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Which Shorts Are Informed?

Authors

  • EKKEHART BOEHMER,

  • CHARLES M. JONES,

  • XIAOYAN ZHANG

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      Boehmer is at Mays Business School, Texas A&M University. Jones is at the Graduate School of Business, Columbia University. Zhang is at the Johnson Graduate School of Management, Cornell University. We thank Yakov Amihud, Doug Diamond, Amy Edwards, Joel Hasbrouck, Terry Hendershott, Owen Lamont, Mark Seasholes, Sorin Sorescu, Avanidhar Subrahmanyam (the referee), Michela Verardo, Ingrid Werner, and seminar participants at the 2006 American Finance Association Annual Meeting, BSI Gamma Conference, Cornell, Dauphine, Goldman Sachs Asset Management, HEC, the London School of Economics, the NBER Market Microstructure meeting, the NYSE, the Tinbergen Institute, the University of Chicago, and the University of Lausanne for helpful comments. We also thank the NYSE for providing system order data, and Jones is grateful to Ivy Asset Management for financial support.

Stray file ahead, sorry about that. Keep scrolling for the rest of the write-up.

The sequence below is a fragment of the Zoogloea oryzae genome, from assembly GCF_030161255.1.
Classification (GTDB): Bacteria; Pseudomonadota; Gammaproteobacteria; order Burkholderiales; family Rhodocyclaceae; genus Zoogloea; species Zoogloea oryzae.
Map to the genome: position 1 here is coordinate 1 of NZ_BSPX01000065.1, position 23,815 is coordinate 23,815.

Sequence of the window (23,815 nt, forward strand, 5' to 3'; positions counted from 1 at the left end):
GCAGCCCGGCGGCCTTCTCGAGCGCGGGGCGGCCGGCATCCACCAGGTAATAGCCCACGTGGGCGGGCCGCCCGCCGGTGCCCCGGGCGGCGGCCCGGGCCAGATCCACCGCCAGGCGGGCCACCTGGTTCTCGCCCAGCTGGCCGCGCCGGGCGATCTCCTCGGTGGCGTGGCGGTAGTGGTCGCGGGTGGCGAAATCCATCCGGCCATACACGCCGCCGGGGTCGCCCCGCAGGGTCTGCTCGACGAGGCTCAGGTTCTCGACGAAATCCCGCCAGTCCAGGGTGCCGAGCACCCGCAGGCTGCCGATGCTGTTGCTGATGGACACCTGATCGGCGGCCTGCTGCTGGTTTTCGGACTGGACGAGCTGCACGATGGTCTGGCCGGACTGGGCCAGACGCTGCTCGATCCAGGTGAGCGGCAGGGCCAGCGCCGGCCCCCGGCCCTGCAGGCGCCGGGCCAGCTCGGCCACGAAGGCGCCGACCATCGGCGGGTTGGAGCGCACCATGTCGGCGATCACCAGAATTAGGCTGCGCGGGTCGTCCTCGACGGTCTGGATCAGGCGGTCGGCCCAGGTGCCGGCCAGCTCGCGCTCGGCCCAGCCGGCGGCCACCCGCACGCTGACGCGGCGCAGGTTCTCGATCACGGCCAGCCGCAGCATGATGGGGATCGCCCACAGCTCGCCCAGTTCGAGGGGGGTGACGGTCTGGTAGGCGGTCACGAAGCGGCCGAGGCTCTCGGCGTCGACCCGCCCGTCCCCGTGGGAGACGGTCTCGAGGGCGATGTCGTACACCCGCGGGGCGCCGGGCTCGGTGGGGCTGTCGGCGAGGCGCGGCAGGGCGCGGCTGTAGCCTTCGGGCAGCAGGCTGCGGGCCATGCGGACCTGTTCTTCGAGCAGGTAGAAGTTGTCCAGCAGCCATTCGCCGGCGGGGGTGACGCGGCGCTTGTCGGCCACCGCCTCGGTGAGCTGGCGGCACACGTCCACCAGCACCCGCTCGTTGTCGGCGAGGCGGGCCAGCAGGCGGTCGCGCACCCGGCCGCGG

ABSTRACT

We construct a long daily panel of short sales using proprietary NYSE order data. From 2000 to 2004, shorting accounts for more than 12.9% of NYSE volume, suggesting that shorting constraints are not widespread. As a group, these short sellers are well informed. Heavily shorted stocks underperform lightly shorted stocks by a risk-adjusted average of 1.16% over the following 20 trading days (15.6% annualized). Institutional nonprogram short sales are the most informative; stocks heavily shorted by institutions underperform by 1.43% the next month (19.6% annualized). The results indicate that, on average, short sellers are important contributors to efficient stock prices.

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